Jack Straw endorses David Miliband for leadership

Former justice secretary says that David Miliband has the “strength and depth” to lead the Labour Pa

Jack Straw has announced that he is backing David Miliband in the Labour leadership contest.

The shadow justice secretary said that Miliband Sr "has the strength and the depth to stand up to David Cameron at Prime Minister's Questions week after week, and he can stand up for the people who will be most badly hit in our communities".

Miliband said he was "honoured" to have the endorsement, commenting that "Jack Straw has worked with Labour leaders since Harold Wilson".

It is no surprise that Straw -- the "great survivor" of the New Labour project, first in the Blair camp, then in Brown's -- has made this endorsement. If nothing else, his nomination for Diane Abbott was a giveaway. Her votes came mainly from Socialist Campaign Group members and from supporters of David Miliband whom he lobbied to help her get on to the ballot paper.

However, the man whom Barbara Castle said she hired for his "guile and low cunning" is a consummate politician, known for his canny judgement. In an interview with him, the New Statesman editor, Jason Cowley, noted that he has been "a kind of political weathervane, always knowing in which direction the wind was blowing".

Miliband-D will be hoping that the judgement of this old-timer, who is soon to step back from front-line politics, is still on the money.

Samira Shackle is a freelance journalist, who tweets @samirashackle. She was formerly a staff writer for the New Statesman.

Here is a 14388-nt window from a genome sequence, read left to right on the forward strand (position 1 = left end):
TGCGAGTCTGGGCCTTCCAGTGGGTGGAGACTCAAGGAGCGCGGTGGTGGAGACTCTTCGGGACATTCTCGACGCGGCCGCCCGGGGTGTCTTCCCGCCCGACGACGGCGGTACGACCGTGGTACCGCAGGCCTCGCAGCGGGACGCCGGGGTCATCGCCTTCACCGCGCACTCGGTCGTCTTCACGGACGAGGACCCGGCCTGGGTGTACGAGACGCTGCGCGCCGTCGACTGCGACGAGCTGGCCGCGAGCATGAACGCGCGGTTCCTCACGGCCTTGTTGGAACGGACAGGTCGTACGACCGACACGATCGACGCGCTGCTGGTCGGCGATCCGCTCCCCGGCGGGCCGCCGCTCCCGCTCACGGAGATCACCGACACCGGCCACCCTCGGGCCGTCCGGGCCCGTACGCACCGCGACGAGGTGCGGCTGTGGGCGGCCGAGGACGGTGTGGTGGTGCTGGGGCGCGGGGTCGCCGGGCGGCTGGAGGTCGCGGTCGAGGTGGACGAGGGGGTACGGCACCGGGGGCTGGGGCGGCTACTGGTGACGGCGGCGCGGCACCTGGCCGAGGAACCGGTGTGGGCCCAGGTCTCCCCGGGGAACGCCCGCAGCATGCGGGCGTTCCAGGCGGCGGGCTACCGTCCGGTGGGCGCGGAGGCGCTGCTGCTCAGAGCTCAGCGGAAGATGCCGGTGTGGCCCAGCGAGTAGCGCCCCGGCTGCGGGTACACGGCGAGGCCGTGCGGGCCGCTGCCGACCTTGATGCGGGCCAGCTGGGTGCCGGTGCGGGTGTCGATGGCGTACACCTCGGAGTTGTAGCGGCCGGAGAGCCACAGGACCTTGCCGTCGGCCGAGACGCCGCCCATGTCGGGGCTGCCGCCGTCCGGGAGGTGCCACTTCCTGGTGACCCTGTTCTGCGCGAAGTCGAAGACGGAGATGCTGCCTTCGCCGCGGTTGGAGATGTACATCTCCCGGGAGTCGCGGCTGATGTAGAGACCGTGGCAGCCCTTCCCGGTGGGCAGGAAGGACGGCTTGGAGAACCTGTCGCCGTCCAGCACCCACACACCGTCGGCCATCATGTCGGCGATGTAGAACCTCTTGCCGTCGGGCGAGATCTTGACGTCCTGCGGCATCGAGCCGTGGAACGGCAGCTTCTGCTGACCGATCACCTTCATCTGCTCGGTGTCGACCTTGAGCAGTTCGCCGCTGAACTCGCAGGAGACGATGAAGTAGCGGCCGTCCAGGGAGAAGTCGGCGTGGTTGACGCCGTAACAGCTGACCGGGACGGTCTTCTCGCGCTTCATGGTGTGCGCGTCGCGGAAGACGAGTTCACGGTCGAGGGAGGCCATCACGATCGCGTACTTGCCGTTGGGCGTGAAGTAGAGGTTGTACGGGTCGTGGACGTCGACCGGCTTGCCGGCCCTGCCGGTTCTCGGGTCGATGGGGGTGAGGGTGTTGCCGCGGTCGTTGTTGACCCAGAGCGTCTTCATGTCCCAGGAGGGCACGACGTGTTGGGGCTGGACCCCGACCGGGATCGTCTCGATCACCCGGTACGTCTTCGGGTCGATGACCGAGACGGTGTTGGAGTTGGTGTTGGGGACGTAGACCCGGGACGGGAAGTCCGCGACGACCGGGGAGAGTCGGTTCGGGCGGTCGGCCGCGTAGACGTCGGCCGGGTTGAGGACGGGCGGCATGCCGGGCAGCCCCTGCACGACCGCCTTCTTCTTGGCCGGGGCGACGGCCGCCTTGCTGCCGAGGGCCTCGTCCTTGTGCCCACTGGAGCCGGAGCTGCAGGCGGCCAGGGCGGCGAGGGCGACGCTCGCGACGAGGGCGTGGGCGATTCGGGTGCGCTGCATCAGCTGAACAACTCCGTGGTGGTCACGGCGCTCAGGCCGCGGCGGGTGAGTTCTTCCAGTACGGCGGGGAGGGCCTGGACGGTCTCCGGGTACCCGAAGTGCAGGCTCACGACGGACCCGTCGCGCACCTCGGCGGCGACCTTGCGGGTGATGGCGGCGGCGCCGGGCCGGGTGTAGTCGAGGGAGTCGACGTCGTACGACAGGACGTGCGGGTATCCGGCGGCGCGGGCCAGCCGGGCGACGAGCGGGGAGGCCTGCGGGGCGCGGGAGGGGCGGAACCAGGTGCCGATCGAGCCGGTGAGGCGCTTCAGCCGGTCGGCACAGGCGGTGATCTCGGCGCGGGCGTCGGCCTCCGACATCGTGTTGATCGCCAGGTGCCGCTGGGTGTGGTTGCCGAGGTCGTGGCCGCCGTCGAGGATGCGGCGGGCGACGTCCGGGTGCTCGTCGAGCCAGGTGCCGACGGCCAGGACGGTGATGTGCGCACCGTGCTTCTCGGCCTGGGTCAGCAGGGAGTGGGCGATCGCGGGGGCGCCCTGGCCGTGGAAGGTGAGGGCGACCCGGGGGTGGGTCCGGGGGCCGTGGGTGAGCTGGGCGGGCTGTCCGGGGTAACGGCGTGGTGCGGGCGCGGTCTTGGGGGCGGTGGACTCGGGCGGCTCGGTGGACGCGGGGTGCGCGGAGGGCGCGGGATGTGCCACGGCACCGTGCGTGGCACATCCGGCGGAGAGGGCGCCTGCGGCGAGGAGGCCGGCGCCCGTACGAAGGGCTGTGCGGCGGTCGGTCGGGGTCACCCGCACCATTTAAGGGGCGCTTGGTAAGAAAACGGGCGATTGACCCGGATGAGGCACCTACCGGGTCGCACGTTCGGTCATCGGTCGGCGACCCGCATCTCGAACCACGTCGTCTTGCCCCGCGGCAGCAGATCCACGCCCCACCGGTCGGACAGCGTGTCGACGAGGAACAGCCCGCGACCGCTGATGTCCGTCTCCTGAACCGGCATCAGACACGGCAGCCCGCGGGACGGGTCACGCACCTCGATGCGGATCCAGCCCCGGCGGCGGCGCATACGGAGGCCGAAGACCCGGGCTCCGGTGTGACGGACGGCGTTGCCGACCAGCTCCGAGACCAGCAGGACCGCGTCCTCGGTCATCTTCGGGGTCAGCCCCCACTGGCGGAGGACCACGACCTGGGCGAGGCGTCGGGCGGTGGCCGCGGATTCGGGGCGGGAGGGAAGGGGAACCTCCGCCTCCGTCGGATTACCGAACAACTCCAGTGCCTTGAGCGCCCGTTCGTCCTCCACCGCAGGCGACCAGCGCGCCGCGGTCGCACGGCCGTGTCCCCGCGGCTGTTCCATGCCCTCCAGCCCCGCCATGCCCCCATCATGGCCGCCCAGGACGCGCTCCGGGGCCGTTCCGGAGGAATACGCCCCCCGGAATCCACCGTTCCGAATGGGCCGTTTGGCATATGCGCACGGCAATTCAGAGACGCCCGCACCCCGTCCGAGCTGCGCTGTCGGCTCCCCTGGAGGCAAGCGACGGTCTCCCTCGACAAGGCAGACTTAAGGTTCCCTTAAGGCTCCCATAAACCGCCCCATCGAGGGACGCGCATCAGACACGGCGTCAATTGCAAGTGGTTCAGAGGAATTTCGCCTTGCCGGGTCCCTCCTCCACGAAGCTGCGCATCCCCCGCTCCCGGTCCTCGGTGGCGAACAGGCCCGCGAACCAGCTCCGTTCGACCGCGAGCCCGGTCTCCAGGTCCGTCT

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The big problem for the NHS? Local government cuts

Even a U-Turn on planned cuts to the service itself will still leave the NHS under heavy pressure. 

38Degrees has uncovered a series of grisly plans for the NHS over the coming years. Among the highlights: severe cuts to frontline services at the Midland Metropolitan Hospital, including but limited to the closure of its Accident and Emergency department. Elsewhere, one of three hospitals in Leicester, Leicestershire and Rutland are to be shuttered, while there will be cuts to acute services in Suffolk and North East Essex.

These cuts come despite an additional £8bn annual cash injection into the NHS, characterised as the bare minimum needed by Simon Stevens, the head of NHS England.

The cuts are outlined in draft sustainability and transformation plans (STP) that will be approved in October before kicking off a period of wider consultation.

The problem for the NHS is twofold: although its funding remains ringfenced, healthcare inflation means that in reality, the health service requires above-inflation increases to stand still. But the second, bigger problem aren’t cuts to the NHS but to the rest of government spending, particularly local government cuts.

That has seen more pressure on hospital beds as outpatients who require further non-emergency care have nowhere to go, increasing lifestyle problems as cash-strapped councils either close or increase prices at subsidised local authority gyms, build on green space to make the best out of Britain’s booming property market, and cut other corners to manage the growing backlog of devolved cuts.

All of which means even a bigger supply of cash for the NHS than the £8bn promised at the last election – even the bonanza pledged by Vote Leave in the referendum, in fact – will still find itself disappearing down the cracks left by cuts elsewhere. 

Stephen Bush is special correspondent at the New Statesman. He usually writes about politics.